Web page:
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This page documents random thoughts, observations, hardware and software reviews, criticisms, rants, anecdotes, tips, tricks, and discoveries by Blake Nancarrow. The notes here pertain specifically to information technology. They are dated and arranged in reverse-order, the newest items at the top.

2013 | 2012 | 2011 | 2010 | 2009 | 2008 | 2007 | 2006 | 2005 | 2004 | 2003 | 2002 | 2001 | the '90s


Index of Postings

12 Dec - a good thing about Vista new!
29 Nov - early present new!
14 Sep - media check
5 Sep - large SSD drive
6 Jul - happy 40000 day!
29 Jun - Nexient files for protection
2 May - good resources
30 Apr - ASUS price drop
25 Apr - nice netbook
24 Mar - learning DW CS4
3 Mar - Phil likes Eee PC 1000HE
25 Feb - first 12 GB RAM machine
6 Feb - Tiger sale
3 Feb - Netbook watch
3 Feb - Pageflakes DOA
2 Feb - Netbook watch
31 Jan - Presenter View rocks
22 Jan - rare
18 Jan - flash on sale

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12 Dec 2009 - a good thing about Vista new!

I'm loathe to run Vista on my home office network. Win 7 sounds like an improvement. But still. My XP is working fine. It ain't broke...

That said, I think file tagging is brilliant. Yet not enough to make me up-convert.

And the more I thought about it, the Sidebar is great stuff (or the Dashboard on the Clearly Superior Operating System). I want live apps (small apps, applets, gadgets, widgets, whatever) on my desktop. To fetch the weather, moon phase, upcoming events, have a wee bit of fun, etc.

I have settled on Yahoo! Widgets.

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29 Nov 2009 - early present new!

I've been considering a digital pen for some time. I write a lot of notes "in the field," in little notebooks, scraps or full sheets or paper, on clipboards, in meetings. Often I'm sketching things, doodling, drawing. And I'm tiring of transcribing the text. And, frankly, scanning is not an easy thing for me to do; I have a good scanner... it's complicated.

I even considered a more sophisticated option along audio spectrum. I looked at modern digital recorders and their speech-to-text options. But nothing was really grabbing me. This solution didn't help with visual elements. And it also would not work in environments where I needed to be quiet.

There are a few entries in this arena. Many digital pens require special paper. I didn't like that option, even though some let you print your own.

the zPen

A few days ago, the weekly e-flyer from the-store-formerly-known-as-Radio-Shack arrived. And I wandered into the Clearance area. Well, well. The Dane-Elec zPen was deeply discounted. I ordered it.

I like how it does not require special paper, can store thousands of sheets, can reproduce pages in a visual/graphical form (like scanning), has good OCR options, and is ultimately rather compact. When I must use pen and paper, I look forward to being more efficient.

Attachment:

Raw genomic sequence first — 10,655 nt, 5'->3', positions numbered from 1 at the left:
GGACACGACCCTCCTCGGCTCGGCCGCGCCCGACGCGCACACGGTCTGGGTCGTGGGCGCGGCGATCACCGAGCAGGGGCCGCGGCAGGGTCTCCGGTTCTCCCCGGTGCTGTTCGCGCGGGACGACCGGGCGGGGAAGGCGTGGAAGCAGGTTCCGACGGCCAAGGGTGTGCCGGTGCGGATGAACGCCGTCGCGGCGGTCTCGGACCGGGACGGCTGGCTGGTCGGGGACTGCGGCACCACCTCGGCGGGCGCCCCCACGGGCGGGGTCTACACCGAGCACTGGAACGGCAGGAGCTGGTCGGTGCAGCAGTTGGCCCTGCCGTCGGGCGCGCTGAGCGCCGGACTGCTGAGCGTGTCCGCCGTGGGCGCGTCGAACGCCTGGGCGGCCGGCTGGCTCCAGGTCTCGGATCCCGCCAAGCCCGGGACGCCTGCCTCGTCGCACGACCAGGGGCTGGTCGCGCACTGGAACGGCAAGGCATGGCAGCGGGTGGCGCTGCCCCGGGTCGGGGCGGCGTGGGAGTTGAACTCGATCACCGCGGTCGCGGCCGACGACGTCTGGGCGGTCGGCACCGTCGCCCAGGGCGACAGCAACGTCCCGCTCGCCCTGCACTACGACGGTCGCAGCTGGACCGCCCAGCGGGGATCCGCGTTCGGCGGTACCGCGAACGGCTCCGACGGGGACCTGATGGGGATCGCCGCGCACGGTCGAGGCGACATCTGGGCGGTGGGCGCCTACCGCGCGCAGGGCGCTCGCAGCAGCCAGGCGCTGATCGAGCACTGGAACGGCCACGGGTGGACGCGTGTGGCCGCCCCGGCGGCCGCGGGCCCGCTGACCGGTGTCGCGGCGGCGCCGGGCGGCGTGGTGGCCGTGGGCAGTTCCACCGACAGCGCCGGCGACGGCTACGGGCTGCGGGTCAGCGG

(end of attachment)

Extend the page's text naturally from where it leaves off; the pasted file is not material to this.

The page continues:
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14 Sep 2009 - media check

I picked up a cheap SD memory card today, 8GB, for use in as digital film in a point-and-shoot camera. This common format is recognised by John Smallberries and John Little John computers facilitating image transfer.

I'll be decommissioning my first digital camera and its associated media, two SmartMedia (SSFDC) memory cards.

So, this means its time for a media check:

Here's the updated media checklist, grouped by class, and with recent additions or updates italicised:

  • magnetic disks
    • 3-1/2" floppy diskettes (low density DD and high density HD)
    • 5-1/4" floppy diskettes (low density 2D and high density HD)
    • 9" floppy diskettes (without reader)
    • IDE hard drives (various capacities)
    • SCSI hard drives (various capacities, internal, external)
    • 5-1/4" removable hard disk cartridges (e.g. SyQuest)
    • Zip-100 disks (with drive)
  • magnetic tape
    • computer backup tape cartridges (couple of different types)
    • computer magnetic tape (reel, without reader)
    • video tapes, VHS (LP, EP, SLP speeds)
    • video tapes, Beta
    • a video tape, Digital8
    • cassette tapes (metal, chromium, and standard formulisations)
  • optical discs (and drives)
    • CD-ROMs
    • CD-R and CD-RWs
    • DVDs (region 1 and region 2)
    • a DVD-RAM for DVD-CAM (which I don't have a reader for)
    • CDs (audio)
    • multimedia enhanced CDs (A/V)
  • solid state memory cards
    • Compact Flash (CF) memory cards
    • Secure Digital (SD) memory card
    • Psion SSD RAM memory cards (various capacities)
    • Psion SSD Flash memory cards (various capacities)
    • a SanDisk cruzer mini 512MB USB memory stick